Nuclear morphometry as a biomarker for bronchial intraepithelial neoplasia: Correlation with genetic damage and cancer development




Bronchial carcinomas are preceded by epithelial morphologic changes. The variation in interpretation of these grades of intraepithelial neoplasia makes it difficult to determine its natural history and utility of histopathology as a surrogate endpoint biomarker. The objective of this study was to quantitate morphologic changes of intraepitherlial neoplasia and validate its utility through correlation with histopathology, allelic loss, and cancer development.


Quantitative nuclear morphometry was performed on 47 normal bronchial biopsies and 28 invasive cancer to generate a morphometry index (MI) that was applied to 1,096 bronchial biopsies from 230 volunteers who were current smokers (≥25 pack-years) and 30 patients who had cancer. In a subset of 631 biopsies, MI was correlated with frequency of loss of heterozygosity at nine chromosomal regions (14 polymorphic markers).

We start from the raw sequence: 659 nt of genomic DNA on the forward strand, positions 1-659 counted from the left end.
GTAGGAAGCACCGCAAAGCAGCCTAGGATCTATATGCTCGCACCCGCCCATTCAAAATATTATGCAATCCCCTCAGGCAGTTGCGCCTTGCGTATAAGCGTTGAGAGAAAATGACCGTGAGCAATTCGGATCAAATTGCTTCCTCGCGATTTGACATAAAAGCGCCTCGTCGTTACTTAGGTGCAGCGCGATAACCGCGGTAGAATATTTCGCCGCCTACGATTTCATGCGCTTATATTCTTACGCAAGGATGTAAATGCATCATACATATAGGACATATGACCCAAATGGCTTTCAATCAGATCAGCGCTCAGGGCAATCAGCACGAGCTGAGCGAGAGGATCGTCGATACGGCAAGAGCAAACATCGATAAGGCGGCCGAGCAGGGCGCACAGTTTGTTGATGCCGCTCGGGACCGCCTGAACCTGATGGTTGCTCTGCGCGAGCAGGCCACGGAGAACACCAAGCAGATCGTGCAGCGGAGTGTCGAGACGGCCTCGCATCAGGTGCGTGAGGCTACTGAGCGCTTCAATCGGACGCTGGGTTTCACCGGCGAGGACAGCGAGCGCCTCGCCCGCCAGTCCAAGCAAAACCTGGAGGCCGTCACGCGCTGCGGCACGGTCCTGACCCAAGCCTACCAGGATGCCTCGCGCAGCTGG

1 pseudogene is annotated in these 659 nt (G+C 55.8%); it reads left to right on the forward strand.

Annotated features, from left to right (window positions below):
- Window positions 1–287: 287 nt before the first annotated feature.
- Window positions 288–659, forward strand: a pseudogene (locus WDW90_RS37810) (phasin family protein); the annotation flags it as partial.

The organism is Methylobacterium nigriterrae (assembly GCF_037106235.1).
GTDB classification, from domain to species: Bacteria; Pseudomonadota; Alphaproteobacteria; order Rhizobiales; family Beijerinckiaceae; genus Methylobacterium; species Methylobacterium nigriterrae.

A significant correlation was found between MI and allelic loss in six of nine chromosomal regions. As part of patient long-term follow-up, 12 sites that progressed to cancer were identified and had significantly increased MIs relative to nonprogressing sites. Significant overlap in the MIs was found between most grades of intraepithelial neoplasia.


In chemoprevention trials, nuclear morphometry can supplement histopathology as a Surrogate Endpont Biomarker (SEB) because it is quantitative, collelates well with genetic damage, and may predict cancer development. © 2004 Wiley-Liss, Inc.